An earthworm navigates the root mass of annual ryegrass and arrowleaf cover plants under the remnants of a manure paddy.
We can all appreciate, on cold winter mornings, how an old truck’s temperature gauge rises and helps its engine smooth out and run at peak efficiency. It works much the same when there’s enough organic matter in a pasture’s soil. Soil organic matter, functioning as a kind of gauge, can even out a pasture’s soil performance and ensure that it functions at peak efficiency.
Scientifically, soil organic matter refers to the amount of carbon-based material in the soil. In a practical sense, however, the term quantifies the soil’s living component – roots, fungi, bacteria, earthworms, etc.
Lately, there has been a renewed interest in managing soil organic matter levels in pastures. Much of this interest has to do with ongoing drought stress, how climate change affects pasture productivity, and a resurgence in exploring alternative grazing methods.
However, good graziers have known the benefits of increased soil organic matter for some time. High-organic-matter soils act as sponges to hold more water; are less dense, or compacted; have a higher cation-exchange capacity; and are more resistant to acidification by nitrogen (N) fertilizers. They also have more stable temperatures, host more beneficial microorganisms, and provide a reservoir for the rhizobia that infect legume nodules and fix N.
Scientists have documented that soil organic matter is higher in pastureland than in cropland. Southeastern pastures have double – or more – of the soil organic matter, on average, of neighboring croplands. When cropland is converted to pasture, soil organic matter usually increases by 0.1-0.2 percentage point per year for 10-20 years following conversion. Within 10 years, the soil holds half of its maximum organic matter and, by year 25, 80% of it.
My University of Georgia colleagues and I have documented some of the highest rates of soil organic matter increase on record – about 0.35 percentage point in each of the first three years after cotton and peanut cropland was converted to a dairy practicing management-intensive grazing. The increase from around 1% organic matter to over 2% in three years was nearly unbelievable.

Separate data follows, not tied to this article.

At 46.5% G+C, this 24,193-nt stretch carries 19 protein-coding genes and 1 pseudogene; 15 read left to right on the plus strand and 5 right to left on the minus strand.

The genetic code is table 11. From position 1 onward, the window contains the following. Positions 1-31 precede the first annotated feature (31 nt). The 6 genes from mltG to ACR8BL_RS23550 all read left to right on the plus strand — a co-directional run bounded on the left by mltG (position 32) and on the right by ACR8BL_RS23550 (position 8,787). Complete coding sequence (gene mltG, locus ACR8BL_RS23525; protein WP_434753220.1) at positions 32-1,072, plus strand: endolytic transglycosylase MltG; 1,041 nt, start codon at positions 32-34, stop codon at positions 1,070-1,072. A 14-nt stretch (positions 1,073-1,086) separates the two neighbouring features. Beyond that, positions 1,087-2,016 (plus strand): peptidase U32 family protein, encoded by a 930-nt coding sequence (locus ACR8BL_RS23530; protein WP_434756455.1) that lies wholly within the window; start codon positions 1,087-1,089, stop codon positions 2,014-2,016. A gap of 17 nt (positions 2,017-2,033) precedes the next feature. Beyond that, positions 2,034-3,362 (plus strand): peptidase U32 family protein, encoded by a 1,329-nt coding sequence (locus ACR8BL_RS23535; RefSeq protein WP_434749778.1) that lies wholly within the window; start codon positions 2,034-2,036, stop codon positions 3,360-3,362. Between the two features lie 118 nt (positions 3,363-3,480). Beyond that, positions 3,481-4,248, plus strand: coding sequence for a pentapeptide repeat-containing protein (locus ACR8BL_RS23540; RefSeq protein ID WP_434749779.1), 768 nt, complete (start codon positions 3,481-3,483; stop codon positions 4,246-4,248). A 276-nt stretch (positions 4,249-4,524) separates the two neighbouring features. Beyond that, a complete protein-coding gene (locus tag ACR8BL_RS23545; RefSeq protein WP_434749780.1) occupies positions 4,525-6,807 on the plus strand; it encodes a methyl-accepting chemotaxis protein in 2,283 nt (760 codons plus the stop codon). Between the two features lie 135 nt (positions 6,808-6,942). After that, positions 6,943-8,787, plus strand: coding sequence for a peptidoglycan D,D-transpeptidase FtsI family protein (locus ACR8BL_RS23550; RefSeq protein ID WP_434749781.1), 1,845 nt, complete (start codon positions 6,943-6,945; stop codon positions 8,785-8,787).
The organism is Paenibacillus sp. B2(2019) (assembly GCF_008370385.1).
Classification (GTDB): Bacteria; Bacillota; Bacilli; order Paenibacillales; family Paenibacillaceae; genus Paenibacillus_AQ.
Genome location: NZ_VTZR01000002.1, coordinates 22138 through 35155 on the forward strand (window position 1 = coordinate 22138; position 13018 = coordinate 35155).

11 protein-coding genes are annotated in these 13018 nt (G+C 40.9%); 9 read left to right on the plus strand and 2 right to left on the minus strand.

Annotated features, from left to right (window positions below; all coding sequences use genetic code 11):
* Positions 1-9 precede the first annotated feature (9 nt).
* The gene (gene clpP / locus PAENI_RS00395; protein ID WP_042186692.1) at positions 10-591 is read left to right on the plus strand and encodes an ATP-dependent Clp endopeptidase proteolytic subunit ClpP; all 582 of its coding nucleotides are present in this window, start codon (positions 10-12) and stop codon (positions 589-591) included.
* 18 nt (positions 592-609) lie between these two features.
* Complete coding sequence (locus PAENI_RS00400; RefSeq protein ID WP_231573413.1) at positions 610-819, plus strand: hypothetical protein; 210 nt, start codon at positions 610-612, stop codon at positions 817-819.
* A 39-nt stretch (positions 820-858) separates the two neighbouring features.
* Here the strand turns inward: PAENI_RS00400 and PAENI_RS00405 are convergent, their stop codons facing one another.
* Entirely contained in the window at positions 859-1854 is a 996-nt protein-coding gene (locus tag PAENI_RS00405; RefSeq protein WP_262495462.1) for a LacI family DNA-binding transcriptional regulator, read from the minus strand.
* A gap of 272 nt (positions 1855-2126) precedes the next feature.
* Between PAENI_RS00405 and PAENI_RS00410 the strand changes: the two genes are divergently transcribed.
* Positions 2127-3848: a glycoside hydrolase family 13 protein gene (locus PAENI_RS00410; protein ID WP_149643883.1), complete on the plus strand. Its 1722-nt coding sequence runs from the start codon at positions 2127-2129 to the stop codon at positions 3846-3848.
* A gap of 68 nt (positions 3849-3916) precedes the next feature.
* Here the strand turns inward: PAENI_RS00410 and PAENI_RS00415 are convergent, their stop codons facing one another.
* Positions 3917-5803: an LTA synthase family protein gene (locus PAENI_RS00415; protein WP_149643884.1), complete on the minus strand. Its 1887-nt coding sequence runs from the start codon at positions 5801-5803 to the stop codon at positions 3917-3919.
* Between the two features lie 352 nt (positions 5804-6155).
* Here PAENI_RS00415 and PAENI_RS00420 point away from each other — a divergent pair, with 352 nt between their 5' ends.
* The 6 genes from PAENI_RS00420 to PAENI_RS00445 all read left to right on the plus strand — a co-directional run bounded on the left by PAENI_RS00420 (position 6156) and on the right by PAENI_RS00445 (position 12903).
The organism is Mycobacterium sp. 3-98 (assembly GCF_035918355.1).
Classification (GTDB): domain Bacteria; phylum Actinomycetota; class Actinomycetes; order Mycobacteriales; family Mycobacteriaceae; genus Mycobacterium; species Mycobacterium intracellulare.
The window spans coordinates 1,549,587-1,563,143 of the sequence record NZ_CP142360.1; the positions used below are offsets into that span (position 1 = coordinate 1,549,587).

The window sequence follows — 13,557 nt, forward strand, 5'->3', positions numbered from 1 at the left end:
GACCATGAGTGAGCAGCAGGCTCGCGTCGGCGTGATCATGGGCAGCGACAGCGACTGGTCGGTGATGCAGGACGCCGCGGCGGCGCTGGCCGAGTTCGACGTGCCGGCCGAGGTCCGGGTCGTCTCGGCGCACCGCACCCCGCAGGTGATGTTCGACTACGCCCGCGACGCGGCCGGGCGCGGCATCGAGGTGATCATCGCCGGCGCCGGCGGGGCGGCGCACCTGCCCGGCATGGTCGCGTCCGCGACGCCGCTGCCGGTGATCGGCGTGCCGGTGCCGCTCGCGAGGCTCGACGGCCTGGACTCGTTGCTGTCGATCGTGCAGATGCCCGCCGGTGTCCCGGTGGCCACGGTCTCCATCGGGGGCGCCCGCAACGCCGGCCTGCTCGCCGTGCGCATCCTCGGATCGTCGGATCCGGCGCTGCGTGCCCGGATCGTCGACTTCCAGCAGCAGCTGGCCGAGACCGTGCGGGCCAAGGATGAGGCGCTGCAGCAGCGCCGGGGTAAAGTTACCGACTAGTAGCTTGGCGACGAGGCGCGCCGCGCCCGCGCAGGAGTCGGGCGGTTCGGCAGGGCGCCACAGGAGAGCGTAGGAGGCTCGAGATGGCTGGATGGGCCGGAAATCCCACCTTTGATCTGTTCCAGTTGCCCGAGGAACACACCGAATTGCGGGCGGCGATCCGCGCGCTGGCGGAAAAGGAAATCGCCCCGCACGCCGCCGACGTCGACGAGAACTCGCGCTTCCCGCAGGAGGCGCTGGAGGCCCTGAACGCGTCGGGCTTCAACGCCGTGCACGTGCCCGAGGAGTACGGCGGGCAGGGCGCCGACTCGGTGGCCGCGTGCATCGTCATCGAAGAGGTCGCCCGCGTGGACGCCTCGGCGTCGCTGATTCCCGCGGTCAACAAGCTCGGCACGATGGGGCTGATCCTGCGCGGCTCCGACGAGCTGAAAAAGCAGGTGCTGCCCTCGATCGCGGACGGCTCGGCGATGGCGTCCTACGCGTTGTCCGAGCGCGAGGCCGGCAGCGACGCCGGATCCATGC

We have confirmed this rate of change and have been examining which part of the forage system contributes the most to this change. We’ve also been evaluating how much of the organic matter buildup is due to the roots, plant litter and animal manure by monitoring the radioisotope signatures of these biomass sources as they decompose and become incorporated into the soil.
Preliminary results indicate that root systems are the major source of soil organic matter improvements. These results support the findings of a consortium of American and European scientists in a recent review in the journal Nature. Their controversial report challenged the long-held belief that crop residues and other biomass on the soil surface are the sources of soil organic matter buildup.
Whether large or small, the roots and the fungal mycelia that grow in association with them thoroughly explore every nook and cranny of the soil, even the microscopic pores and crevices in soil particles. There also are root exudates that lubricate and protect the roots as they slip through the soil, and sugars and protein that the roots exude to feed their fungal dance partners.
Though these forms of carbon were once assumed to decompose easily, current research is showing them to be incredibly resilient and stable, often residing in the soil for 30-50 years after their creation.
So, what does all this mean and matter? It shows that improvements in grazing management that focus on encouraging root development, rather than accumulating plant litter, will provide the greatest improvements in soil organic matter. This means a focus on rotational grazing techniques is critical.
The root systems of plants in continuously stocked pastures areshort and shallow. These plants are commonly grazed every two to seven days, on average. Rotationally stocked pastures allow plants a recovery period long enough to permit a more robust root system to develop.
Soils in a pasture system have a distinct organic matter and health advantage over continuously cropped soils, but tremendous improvements over common, continuous grazing methods can still be had. Implementing advanced grazing management can make the pasture more resilient to drought and climatic stresses, as well as provide all the many other benefits of a rotationally grazed system.